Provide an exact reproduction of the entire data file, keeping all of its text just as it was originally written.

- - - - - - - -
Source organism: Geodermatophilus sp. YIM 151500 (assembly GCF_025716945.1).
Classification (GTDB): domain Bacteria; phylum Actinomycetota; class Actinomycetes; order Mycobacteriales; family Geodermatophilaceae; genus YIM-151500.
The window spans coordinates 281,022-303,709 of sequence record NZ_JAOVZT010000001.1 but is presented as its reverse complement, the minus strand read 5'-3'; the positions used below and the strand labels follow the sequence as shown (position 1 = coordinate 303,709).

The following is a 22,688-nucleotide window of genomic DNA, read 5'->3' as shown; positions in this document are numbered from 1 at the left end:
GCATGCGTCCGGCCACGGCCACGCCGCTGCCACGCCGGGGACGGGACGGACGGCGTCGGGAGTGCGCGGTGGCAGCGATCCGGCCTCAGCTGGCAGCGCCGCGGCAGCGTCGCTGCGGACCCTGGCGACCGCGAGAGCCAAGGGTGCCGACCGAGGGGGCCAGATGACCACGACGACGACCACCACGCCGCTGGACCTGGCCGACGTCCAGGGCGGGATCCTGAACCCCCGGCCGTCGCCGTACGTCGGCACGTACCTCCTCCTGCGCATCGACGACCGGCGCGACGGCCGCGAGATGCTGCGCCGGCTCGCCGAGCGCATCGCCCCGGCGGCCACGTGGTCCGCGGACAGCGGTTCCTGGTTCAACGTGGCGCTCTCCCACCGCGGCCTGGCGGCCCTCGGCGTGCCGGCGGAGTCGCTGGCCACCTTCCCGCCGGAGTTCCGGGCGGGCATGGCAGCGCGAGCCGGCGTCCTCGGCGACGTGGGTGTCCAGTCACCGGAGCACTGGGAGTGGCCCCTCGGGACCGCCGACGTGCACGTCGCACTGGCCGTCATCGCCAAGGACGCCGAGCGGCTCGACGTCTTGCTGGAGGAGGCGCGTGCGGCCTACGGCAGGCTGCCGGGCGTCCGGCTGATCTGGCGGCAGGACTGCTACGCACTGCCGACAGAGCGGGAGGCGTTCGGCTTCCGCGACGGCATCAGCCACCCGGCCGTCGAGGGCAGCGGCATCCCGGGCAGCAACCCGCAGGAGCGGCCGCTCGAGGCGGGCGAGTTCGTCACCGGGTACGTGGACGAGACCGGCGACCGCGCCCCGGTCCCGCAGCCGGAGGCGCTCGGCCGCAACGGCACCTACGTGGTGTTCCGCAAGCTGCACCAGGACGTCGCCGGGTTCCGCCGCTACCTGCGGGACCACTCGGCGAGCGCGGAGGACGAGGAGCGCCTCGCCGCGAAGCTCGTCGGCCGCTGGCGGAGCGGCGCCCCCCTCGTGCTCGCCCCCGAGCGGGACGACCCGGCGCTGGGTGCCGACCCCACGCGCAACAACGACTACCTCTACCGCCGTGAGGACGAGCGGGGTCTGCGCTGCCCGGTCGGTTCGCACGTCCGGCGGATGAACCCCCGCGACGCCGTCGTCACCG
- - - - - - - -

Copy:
Source organism: Geodermatophilus sp. YIM 151500 (assembly GCF_025716945.1).
Classification (GTDB): domain Bacteria; phylum Actinomycetota; class Actinomycetes; order Mycobacteriales; family Geodermatophilaceae; genus YIM-151500.
The window spans coordinates 281,022-303,709 of sequence record NZ_JAOVZT010000001.1 but is presented as its reverse complement, the minus strand read 5'-3'; the positions used below and the strand labels follow the sequence as shown (position 1 = coordinate 303,709).

The following is a 22,688-nucleotide window of genomic DNA, read 5'->3' as shown; positions in this document are numbered from 1 at the left end:
GCATGCGTCCGGCCACGGCCACGCCGCTGCCACGCCGGGGACGGGACGGACGGCGTCGGGAGTGCGCGGTGGCAGCGATCCGGCCTCAGCTGGCAGCGCCGCGGCAGCGTCGCTGCGGACCCTGGCGACCGCGAGAGCCAAGGGTGCCGACCGAGGGGGCCAGATGACCACGACGACGACCACCACGCCGCTGGACCTGGCCGACGTCCAGGGCGGGATCCTGAACCCCCGGCCGTCGCCGTACGTCGGCACGTACCTCCTCCTGCGCATCGACGACCGGCGCGACGGCCGCGAGATGCTGCGCCGGCTCGCCGAGCGCATCGCCCCGGCGGCCACGTGGTCCGCGGACAGCGGTTCCTGGTTCAACGTGGCGCTCTCCCACCGCGGCCTGGCGGCCCTCGGCGTGCCGGCGGAGTCGCTGGCCACCTTCCCGCCGGAGTTCCGGGCGGGCATGGCAGCGCGAGCCGGCGTCCTCGGCGACGTGGGTGTCCAGTCACCGGAGCACTGGGAGTGGCCCCTCGGGACCGCCGACGTGCACGTCGCACTGGCCGTCATCGCCAAGGACGCCGAGCGGCTCGACGTCTTGCTGGAGGAGGCGCGTGCGGCCTACGGCAGGCTGCCGGGCGTCCGGCTGATCTGGCGGCAGGACTGCTACGCACTGCCGACAGAGCGGGAGGCGTTCGGCTTCCGCGACGGCATCAGCCACCCGGCCGTCGAGGGCAGCGGCATCCCGGGCAGCAACCCGCAGGAGCGGCCGCTCGAGGCGGGCGAGTTCGTCACCGGGTACGTGGACGAGACCGGCGACCGCGCCCCGGTCCCGCAGCCGGAGGCGCTCGGCCGCAACGGCACCTACGTGGTGTTCCGCAAGCTGCACCAGGACGTCGCCGGGTTCCGCCGCTACCTGCGGGACCACTCGGCGAGCGCGGAGGACGAGGAGCGCCTCGCCGCGAAGCTCGTCGGCCGCTGGCGGAGCGGCGCCCCCCTCGTGCTCGCCCCCGAGCGGGACGACCCGGCGCTGGGTGCCGACCCCACGCGCAACAACGACTACCTCTACCGCCGTGAGGACGAGCGGGGTCTGCGCTGCCCGGTCGGTTCGCACGTCCGGCGGATGAACCCCCGCGACGCCGTCGTCACCG